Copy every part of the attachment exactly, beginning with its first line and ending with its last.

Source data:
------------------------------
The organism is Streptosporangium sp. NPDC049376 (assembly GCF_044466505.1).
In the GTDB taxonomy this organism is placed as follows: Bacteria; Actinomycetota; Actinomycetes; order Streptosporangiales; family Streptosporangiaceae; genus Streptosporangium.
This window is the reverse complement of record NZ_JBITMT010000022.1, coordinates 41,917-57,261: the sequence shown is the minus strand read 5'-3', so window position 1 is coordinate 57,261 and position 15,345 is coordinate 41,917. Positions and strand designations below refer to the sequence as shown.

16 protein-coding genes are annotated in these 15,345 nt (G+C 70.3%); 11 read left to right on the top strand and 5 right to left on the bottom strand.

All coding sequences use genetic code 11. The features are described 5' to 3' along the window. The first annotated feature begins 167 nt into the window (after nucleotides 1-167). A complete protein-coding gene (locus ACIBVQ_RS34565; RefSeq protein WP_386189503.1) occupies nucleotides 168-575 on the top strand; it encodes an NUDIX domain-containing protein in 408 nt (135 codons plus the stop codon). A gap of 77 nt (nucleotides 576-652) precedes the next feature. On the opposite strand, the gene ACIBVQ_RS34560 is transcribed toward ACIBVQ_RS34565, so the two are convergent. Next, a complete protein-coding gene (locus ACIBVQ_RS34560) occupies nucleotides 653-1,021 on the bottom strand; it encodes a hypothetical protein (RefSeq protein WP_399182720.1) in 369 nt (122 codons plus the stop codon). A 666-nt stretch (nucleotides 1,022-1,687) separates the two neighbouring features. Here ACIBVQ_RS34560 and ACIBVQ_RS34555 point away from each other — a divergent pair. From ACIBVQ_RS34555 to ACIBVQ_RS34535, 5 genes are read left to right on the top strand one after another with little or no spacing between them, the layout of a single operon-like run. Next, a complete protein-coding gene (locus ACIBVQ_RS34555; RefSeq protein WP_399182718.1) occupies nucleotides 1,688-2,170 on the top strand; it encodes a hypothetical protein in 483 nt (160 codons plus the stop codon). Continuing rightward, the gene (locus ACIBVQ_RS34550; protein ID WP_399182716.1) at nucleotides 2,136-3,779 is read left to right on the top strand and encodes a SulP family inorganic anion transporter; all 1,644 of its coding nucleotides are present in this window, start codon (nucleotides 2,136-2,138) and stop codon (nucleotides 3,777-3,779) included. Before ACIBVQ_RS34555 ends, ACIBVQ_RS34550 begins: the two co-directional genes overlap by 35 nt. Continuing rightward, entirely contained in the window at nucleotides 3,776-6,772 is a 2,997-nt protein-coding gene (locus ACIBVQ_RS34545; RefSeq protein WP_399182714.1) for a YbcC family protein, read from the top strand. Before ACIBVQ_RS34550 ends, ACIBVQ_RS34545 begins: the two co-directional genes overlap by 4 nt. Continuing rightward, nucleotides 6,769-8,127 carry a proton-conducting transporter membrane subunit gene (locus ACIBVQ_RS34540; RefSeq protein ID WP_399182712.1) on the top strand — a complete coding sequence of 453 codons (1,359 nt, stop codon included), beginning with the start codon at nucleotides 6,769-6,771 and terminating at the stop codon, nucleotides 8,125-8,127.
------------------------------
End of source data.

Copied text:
The organism is Streptosporangium sp. NPDC049376 (assembly GCF_044466505.1).
In the GTDB taxonomy this organism is placed as follows: Bacteria; Actinomycetota; Actinomycetes; order Streptosporangiales; family Streptosporangiaceae; genus Streptosporangium.
This window is the reverse complement of record NZ_JBITMT010000022.1, coordinates 41,917-57,261: the sequence shown is the minus strand read 5'-3', so window position 1 is coordinate 57,261 and position 15,345 is coordinate 41,917. Positions and strand designations below refer to the sequence as shown.

16 protein-coding genes are annotated in these 15,345 nt (G+C 70.3%); 11 read left to right on the top strand and 5 right to left on the bottom strand.

All coding sequences use genetic code 11. The features are described 5' to 3' along the window. The first annotated feature begins 167 nt into the window (after nucleotides 1-167). A complete protein-coding gene (locus ACIBVQ_RS34565; RefSeq protein WP_386189503.1) occupies nucleotides 168-575 on the top strand; it encodes an NUDIX domain-containing protein in 408 nt (135 codons plus the stop codon). A gap of 77 nt (nucleotides 576-652) precedes the next feature. On the opposite strand, the gene ACIBVQ_RS34560 is transcribed toward ACIBVQ_RS34565, so the two are convergent. Next, a complete protein-coding gene (locus ACIBVQ_RS34560) occupies nucleotides 653-1,021 on the bottom strand; it encodes a hypothetical protein (RefSeq protein WP_399182720.1) in 369 nt (122 codons plus the stop codon). A 666-nt stretch (nucleotides 1,022-1,687) separates the two neighbouring features. Here ACIBVQ_RS34560 and ACIBVQ_RS34555 point away from each other — a divergent pair. From ACIBVQ_RS34555 to ACIBVQ_RS34535, 5 genes are read left to right on the top strand one after another with little or no spacing between them, the layout of a single operon-like run. Next, a complete protein-coding gene (locus ACIBVQ_RS34555; RefSeq protein WP_399182718.1) occupies nucleotides 1,688-2,170 on the top strand; it encodes a hypothetical protein in 483 nt (160 codons plus the stop codon). Continuing rightward, the gene (locus ACIBVQ_RS34550; protein ID WP_399182716.1) at nucleotides 2,136-3,779 is read left to right on the top strand and encodes a SulP family inorganic anion transporter; all 1,644 of its coding nucleotides are present in this window, start codon (nucleotides 2,136-2,138) and stop codon (nucleotides 3,777-3,779) included. Before ACIBVQ_RS34555 ends, ACIBVQ_RS34550 begins: the two co-directional genes overlap by 35 nt. Continuing rightward, entirely contained in the window at nucleotides 3,776-6,772 is a 2,997-nt protein-coding gene (locus ACIBVQ_RS34545; RefSeq protein WP_399182714.1) for a YbcC family protein, read from the top strand. Before ACIBVQ_RS34550 ends, ACIBVQ_RS34545 begins: the two co-directional genes overlap by 4 nt. Continuing rightward, nucleotides 6,769-8,127 carry a proton-conducting transporter membrane subunit gene (locus ACIBVQ_RS34540; RefSeq protein ID WP_399182712.1) on the top strand — a complete coding sequence of 453 codons (1,359 nt, stop codon included), beginning with the start codon at nucleotides 6,769-6,771 and terminating at the stop codon, nucleotides 8,125-8,127.